There are four common methods of starting contractions. The four most common are stripping the membranes, breaking the mother's water, giving the hormone prostaglandin, and giving the synthetic hormone pitocin. Stripping the membranes doesn't work for all women, but can for most[citation needed]. A doctor inserts a finger into the mother's cervix and moves it around to separate the membrane connecting the amniotic sac, which houses the baby, from the walls of the uterus. Once this membrane is stripped, the hormone prostaglandin is naturally released into the mother's body and initiates contractions.[9] Most of the time doing this only once will not immediately start labor. It may have to be done several times before the stimulant hormone is released, and contractions start.[11] The next method is breaking the mother's water, which is also referred to as an amniotomy. The doctor uses a plastic hook to break the membrane and rupture the amniotic sac. Within few hours labor usually begins. Giving the hormone prostagladin ripens the cervix, meaning the cervix softens, thins out, or dilates. The drug Cervidil is administered by mouth in tablet form or in gel form as an insert. This is most often done in the hospital overnight. The hormone oxytocin is usually given in the synthetic form of Pitocin. It is administered through an IV throughout the labor process. This hormone stimulates contractions. Pitocin is also used to "restart" labor when it's lagging.

The use of misoprostol is also allowed, but close monitoring of the mother is required.

What it feels like[edit]

  • Stripping the membranes: Stripping the membranes only takes a few minutes and causes a few intense cramps. Many women report a feeling similar to urination, others report it to be quite painful.
  • Breaking the water: Having one's water broken feels like a slight tug and then a warm flow of liquid.
  • Pitocin: When the synthetic hormone, pitocin, is used, contractions occur more frequently than a natural occurring birth; they are also more intense. Pitocin doesn't have the natural effects of stress relief that the naturally occurring hormone, oxytocin, does[citation needed].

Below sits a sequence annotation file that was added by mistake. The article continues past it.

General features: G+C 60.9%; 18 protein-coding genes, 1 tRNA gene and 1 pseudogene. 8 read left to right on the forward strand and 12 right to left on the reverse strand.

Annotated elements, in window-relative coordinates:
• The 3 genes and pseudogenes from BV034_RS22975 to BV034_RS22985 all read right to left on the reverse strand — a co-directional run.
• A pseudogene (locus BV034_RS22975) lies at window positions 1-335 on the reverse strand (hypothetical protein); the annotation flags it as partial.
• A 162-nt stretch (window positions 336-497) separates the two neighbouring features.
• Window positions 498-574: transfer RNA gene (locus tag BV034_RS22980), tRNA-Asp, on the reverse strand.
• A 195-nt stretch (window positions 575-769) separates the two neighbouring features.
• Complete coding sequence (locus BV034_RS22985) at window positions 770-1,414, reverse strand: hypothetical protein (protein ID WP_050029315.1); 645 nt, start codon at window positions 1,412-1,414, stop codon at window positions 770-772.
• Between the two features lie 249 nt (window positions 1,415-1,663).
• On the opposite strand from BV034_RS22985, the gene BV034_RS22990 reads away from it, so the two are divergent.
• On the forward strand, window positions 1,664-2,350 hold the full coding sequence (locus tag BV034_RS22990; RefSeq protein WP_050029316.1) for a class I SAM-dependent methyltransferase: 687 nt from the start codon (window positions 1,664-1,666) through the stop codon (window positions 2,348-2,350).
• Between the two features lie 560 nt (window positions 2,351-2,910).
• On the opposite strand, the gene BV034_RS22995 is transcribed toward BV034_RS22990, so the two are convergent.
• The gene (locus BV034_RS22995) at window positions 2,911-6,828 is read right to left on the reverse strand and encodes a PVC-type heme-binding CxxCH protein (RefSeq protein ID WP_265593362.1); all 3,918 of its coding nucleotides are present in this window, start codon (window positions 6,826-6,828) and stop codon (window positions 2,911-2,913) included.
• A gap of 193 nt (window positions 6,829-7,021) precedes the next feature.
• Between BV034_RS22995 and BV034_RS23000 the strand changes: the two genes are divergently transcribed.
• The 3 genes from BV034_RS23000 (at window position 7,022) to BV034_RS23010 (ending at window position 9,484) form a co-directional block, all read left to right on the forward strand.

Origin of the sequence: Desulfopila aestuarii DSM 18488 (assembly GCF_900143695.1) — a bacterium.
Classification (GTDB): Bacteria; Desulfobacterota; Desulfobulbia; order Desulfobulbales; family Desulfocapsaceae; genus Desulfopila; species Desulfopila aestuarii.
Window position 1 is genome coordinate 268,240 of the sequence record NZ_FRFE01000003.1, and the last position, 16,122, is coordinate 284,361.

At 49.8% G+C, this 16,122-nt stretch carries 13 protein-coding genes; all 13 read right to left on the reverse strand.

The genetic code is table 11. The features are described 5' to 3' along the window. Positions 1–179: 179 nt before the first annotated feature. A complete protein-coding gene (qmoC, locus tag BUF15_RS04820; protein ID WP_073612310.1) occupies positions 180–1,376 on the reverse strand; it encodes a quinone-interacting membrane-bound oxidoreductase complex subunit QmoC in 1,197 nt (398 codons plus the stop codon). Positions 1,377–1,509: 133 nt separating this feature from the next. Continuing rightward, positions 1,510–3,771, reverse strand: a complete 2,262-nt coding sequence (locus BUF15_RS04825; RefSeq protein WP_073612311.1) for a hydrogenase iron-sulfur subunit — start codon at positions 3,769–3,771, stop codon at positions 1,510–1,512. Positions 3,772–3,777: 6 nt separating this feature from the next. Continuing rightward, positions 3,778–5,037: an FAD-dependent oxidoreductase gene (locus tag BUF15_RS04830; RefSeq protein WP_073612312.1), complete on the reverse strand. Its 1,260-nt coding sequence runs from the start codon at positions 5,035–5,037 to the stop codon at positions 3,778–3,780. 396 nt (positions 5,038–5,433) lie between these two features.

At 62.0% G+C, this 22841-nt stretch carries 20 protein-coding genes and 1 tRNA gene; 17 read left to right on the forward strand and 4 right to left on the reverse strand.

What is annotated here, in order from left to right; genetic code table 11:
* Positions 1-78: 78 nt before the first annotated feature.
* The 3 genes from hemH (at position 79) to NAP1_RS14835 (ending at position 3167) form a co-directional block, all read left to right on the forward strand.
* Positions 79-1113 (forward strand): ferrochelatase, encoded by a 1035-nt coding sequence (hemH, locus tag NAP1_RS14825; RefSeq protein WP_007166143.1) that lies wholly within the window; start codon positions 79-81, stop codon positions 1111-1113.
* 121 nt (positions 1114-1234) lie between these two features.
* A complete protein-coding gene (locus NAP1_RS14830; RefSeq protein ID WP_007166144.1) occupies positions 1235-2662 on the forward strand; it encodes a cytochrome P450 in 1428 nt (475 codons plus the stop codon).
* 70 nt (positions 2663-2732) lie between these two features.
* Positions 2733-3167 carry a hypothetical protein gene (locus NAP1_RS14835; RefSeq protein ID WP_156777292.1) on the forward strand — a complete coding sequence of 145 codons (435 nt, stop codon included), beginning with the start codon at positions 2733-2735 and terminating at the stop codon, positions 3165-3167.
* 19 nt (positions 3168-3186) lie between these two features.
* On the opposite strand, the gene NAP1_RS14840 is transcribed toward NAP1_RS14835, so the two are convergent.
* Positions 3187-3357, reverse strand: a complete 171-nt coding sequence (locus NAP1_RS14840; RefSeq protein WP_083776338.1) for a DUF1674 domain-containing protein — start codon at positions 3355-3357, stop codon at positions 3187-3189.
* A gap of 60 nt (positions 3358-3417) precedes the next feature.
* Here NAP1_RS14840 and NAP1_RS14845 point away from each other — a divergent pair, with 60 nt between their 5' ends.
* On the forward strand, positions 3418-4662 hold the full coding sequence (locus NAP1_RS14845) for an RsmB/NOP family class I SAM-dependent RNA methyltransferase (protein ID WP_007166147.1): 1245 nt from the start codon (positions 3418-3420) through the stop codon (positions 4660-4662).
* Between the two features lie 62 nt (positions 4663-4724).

Notes[edit]

  1. ^ Kendig, James W (March 2007). "Postmature Infant". The Merck Manuals Online Medical Library. Retrieved 2008-10-06. 
  2. ^ a b Eden, Elizabeth (16 November 2006). "A Guide to Pregnancy Complications". HowStuffWorks.com. Retrieved 2008-11-13. 
  3. ^ "Postmaturity". Franciscan Health System. Retrieved 2008-11-09. 
  4. ^ "Postmaturity". Morgan Stanley Children's Hospital of NewYork-Presbyterian. Retrieved 2008-11-13. 
  5. ^ Kyle, Susan Scott Ricci, Terri (2009). Maternity and pediatric nursing. Philadelphia: Wolters Kluwer Health/Lippincott Williams & Wilkins. p. 652. ISBN 978-0-7817-8055-1. 
  6. ^ a b Maher, Bridget (2007-08-10). "Overdue Pregnancy". Vhi Healthcare. Archived from the original on 2008-05-21. Retrieved 2008-11-15. 
  7. ^ Horn, Angela. "Overdue but still want a homebirth". 
  8. ^ Falcao, Ronnie. "Detailed Paper about PostDates". 
  9. ^ a b c Hirsch, Larissa (July 2006). "Inducing Labor". The Nemours Foundation. Retrieved 2008-11-16. 
  10. ^ "Labor Induction". American Academy of Family Physicians. January 2008. Retrieved 2008-11-16. 
  11. ^ "Stripping Membranes". gynob.com. 2008. Retrieved 2008-11-16.